‘Muhammad’ filmmakers and violent protestors are ‘unrepresentative’: Tariq Ramadan
by Matt Pickles, Sep 25, 2012 (source)
The world’s media have pored over the Islamaphobic ‘Muhammad’ video, and the resulting violence in Muslim-majority countries, over the past week.
Tariq Ramadan, professor of contemporary Islamic studies in the Faculty of Oriental Studies at Oxford University, says that both film and violence merely represent ‘two populisms’ and, in a post on OUP Blog, calls for the ‘great majority of citizens caught between two populisms’ to speak out against extremism.
Professor Ramadan stresses that the violent demonstrations do not represent Islam. ‘Such actions are simply anti-Islamic and against Muslim values,’ he writes. ‘The demonstrations were in fact first organised by a tiny group of Salafi literalists who were attempting to direct popular emotions against the United States and the West in order to gain for themselves a central religious and political role.
‘We should not confuse this tiny minority who are using a populist religious discourse, with the millions of Arabs, and mainly Muslims, who took to the streets during the Arab uprisings in a non-violent way to call for freedom, justice and dignity.’
Professor Ramadan urges that people look at the factors underlying the violence, rather than just focusing on the incriminating video. ‘Whilst nothing can justify the popular violence, we must try to understand why the people are reacting so intensely,’ he says.
‘One can see that American and European Muslims, through the successive controversies in Denmark, the Netherlands, France and now the United States, are not reacting violently. Instead they take a peaceful, critical stance in spite of feeling hurt by the cartoons or the video.
‘However in the southern Muslim-majority countries, the majority of people face poverty, unemployment, corruption and sometimes lack of social and political hope.'
He adds: 'From day-to-day they rely very much on their belief, the meaning of their life and the sacred in order to survive, so when they see the ‘rich and comfortable’ people of the West mocking and ridiculing what they consider to be sacred, they are doubly offended.’
Professor Ramadan says that the media and public are focusing on a clash between the extreme ends of two populisms. ‘If we look at what is happening with the West today and the Muslim-majority countries, the great majority of citizens are caught between two populisms,’ he writes.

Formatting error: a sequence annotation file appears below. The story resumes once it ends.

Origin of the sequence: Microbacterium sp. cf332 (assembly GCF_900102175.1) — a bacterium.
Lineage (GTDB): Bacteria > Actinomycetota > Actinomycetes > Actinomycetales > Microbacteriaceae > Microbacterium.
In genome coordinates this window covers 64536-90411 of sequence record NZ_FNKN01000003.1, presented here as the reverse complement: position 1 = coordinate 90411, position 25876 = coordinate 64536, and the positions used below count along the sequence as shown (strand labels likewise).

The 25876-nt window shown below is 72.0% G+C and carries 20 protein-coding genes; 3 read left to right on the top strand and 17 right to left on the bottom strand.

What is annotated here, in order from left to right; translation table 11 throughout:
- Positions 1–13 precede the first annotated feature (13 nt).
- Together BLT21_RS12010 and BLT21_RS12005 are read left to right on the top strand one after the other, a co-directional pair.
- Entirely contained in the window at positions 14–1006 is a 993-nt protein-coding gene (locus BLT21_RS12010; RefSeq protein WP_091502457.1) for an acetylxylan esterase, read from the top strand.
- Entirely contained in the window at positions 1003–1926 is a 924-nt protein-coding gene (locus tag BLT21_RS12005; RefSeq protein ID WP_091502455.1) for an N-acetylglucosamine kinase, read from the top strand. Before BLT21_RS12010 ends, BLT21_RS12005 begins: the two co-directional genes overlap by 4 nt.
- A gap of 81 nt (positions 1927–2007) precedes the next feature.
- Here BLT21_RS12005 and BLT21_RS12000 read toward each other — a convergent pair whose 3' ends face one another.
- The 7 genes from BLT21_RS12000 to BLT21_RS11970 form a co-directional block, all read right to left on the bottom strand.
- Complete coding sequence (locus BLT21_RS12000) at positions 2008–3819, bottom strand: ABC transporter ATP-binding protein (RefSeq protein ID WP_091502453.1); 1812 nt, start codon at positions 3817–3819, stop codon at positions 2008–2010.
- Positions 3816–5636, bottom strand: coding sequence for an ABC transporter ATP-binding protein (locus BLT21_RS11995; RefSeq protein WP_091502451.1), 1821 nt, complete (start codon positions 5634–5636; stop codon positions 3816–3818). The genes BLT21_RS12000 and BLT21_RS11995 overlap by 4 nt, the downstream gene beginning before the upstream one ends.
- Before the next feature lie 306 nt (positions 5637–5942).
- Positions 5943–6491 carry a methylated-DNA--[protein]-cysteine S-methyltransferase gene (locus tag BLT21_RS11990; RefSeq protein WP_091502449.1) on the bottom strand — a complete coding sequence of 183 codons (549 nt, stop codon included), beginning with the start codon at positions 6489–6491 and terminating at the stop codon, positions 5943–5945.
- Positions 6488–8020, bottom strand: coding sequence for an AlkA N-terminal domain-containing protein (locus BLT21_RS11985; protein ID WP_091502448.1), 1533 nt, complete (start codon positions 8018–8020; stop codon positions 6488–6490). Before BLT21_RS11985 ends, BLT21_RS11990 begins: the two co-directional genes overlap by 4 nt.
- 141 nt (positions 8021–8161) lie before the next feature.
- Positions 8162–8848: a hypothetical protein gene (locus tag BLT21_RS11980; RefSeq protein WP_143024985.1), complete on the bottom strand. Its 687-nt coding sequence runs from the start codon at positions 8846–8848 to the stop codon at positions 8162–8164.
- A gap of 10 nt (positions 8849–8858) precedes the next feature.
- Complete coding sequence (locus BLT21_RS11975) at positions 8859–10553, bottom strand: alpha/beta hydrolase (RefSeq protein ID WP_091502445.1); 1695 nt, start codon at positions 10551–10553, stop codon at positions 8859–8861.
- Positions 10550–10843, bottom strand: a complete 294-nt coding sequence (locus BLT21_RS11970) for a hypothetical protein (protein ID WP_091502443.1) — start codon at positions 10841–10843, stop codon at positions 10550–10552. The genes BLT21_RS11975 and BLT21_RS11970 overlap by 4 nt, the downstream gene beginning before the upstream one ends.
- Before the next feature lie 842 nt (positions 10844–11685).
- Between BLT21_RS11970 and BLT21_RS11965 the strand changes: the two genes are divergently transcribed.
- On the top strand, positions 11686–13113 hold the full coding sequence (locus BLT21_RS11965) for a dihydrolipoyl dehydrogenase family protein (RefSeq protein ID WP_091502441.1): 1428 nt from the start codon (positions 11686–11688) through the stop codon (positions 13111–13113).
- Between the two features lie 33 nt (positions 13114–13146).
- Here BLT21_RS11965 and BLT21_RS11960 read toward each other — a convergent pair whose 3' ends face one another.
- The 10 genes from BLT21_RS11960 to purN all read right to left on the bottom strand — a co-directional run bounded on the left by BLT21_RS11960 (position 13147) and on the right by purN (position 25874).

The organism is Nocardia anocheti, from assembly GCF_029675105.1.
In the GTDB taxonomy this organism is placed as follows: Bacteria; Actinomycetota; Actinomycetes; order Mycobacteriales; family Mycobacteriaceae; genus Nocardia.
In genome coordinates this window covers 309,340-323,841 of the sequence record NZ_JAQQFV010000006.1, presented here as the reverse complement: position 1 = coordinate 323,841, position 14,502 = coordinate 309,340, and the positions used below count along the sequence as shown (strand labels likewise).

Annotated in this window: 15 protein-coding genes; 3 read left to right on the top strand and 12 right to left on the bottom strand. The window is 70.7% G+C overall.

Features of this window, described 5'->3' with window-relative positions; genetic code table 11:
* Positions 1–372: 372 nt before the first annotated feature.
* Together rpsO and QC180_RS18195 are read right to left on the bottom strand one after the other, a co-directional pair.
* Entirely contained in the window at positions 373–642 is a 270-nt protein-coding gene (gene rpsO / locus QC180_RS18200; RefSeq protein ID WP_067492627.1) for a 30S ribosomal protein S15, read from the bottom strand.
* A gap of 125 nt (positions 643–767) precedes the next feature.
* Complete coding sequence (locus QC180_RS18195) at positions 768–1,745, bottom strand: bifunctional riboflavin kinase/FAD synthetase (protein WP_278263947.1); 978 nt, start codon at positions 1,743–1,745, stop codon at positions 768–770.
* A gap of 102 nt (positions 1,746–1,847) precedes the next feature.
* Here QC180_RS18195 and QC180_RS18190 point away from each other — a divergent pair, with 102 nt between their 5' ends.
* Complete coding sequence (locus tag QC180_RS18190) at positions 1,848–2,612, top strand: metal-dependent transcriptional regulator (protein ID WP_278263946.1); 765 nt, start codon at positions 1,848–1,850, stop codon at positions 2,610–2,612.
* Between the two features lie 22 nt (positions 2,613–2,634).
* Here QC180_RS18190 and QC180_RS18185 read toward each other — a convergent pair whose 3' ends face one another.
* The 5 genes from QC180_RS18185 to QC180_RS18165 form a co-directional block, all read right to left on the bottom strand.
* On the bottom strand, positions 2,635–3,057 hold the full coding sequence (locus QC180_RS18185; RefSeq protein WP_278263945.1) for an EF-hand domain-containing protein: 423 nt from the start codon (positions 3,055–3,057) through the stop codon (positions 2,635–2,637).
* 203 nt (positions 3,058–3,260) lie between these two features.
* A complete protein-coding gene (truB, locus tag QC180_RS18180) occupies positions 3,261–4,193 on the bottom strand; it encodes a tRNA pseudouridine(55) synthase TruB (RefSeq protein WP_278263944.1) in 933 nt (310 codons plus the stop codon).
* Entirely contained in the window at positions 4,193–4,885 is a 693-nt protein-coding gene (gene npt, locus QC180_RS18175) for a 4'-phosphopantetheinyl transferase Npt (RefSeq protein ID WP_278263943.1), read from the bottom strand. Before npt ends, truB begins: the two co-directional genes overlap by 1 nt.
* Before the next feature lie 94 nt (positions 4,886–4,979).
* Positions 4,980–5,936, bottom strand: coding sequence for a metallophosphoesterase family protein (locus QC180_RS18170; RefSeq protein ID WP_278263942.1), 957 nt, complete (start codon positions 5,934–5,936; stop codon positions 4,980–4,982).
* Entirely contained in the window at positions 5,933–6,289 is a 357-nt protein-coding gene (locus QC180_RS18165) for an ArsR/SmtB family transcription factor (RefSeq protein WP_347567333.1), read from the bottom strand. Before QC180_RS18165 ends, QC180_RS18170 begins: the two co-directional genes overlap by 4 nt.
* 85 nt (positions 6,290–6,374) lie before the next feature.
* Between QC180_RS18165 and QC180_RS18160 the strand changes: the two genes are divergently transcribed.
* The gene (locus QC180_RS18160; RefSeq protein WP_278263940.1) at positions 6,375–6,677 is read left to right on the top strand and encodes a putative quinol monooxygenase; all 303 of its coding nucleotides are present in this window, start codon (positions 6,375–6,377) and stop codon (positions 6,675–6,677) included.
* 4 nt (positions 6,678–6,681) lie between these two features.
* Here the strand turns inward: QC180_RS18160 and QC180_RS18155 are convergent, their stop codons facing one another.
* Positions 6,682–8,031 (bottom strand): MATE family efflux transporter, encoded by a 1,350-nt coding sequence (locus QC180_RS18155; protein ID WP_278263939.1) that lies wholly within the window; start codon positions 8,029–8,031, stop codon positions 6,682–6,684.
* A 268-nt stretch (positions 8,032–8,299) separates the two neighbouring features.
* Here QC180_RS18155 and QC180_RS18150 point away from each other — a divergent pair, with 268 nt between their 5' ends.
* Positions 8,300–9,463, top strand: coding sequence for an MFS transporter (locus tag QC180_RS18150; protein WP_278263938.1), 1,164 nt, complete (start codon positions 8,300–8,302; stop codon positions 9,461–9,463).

‘We can see now that in the United States as well as in Europe we have the tea party, the neo-conservatives, and the new evangelists that are now creating a new enemy of Islam and the Muslims — portraying them as “a cancer”, aliens and foreign citizens, outsiders within, who are threatening the very essence of Western culture. All the rhetoric is based upon fear, racism, bigotry and very often Islamophobia.
‘On the other side we have minority Muslim groups who are indulging in a similar religious populism, advocating the fact that “we are more Muslim when we are non-Western” or clearly against the West. There is no other way but to enter into a kind of ‘clash’.’
Professor Ramadan concludes with a call to the majority of people in between these two extremes. He says: ‘It is therefore critical today for the citizens caught in between these two populisms to become more vocal themselves, to create a kind of new ‘we’ in the name of the same values they advocate: proactive coexistence, mutual respect, and knowledge of one another.
‘The common challenges are education, poverty, social justice, and understanding. The people should not be misled nor fool themselves into recognising those who are truly in the wrong. This is the very message of the Arab Muslims.
‘Millions of people in the South are showing that they cherish the same values as Western citizens. Let us celebrate this in a reasonable way and not be driven by blind emotions.’
You can read Professor Ramadan’s full post, '5 things we should know about the Libyan and Egyptian demonstrations', on the OUP Blog.
The thesis of the following essay by Husain Haqqani, scholar and former Pakistani ambassador to the US, is persuasive and important.
Husain Haqqani or Hussain Haqqani (Urdu: حسین حقّانی) (born July 1, 1956) is the former Pakistani Ambassador to the United States, appointed by Prime Minister Yousaf Raza Gillani in April 2008. He resigned on November 22, 2011. Previously, he has held numerous high-ranking positions in and out of government, including as adviser to three former Pakistani prime ministers and as envoy to Sri Lanka, and has been a prominent journalist, scholar and educator. His appointment in 2008 marked a return to government service after being exiled in 1999 following criticisms against the government of then-President Pervez Musharraf. He is currently a Senior Fellow and Director for South and Central Asia at the Hudson Institute in Washington, D.C. He is co-editor of Hudson's signature journal Current Trends in Islamist Ideology. Haqqani rejoined Hudson in 2012 after serving as Pakistan's Ambassador to the United States. He is also the Director of the Center of International Relations, and a Professor of the Practice of International Relations at Boston University. (source: Wikipedia)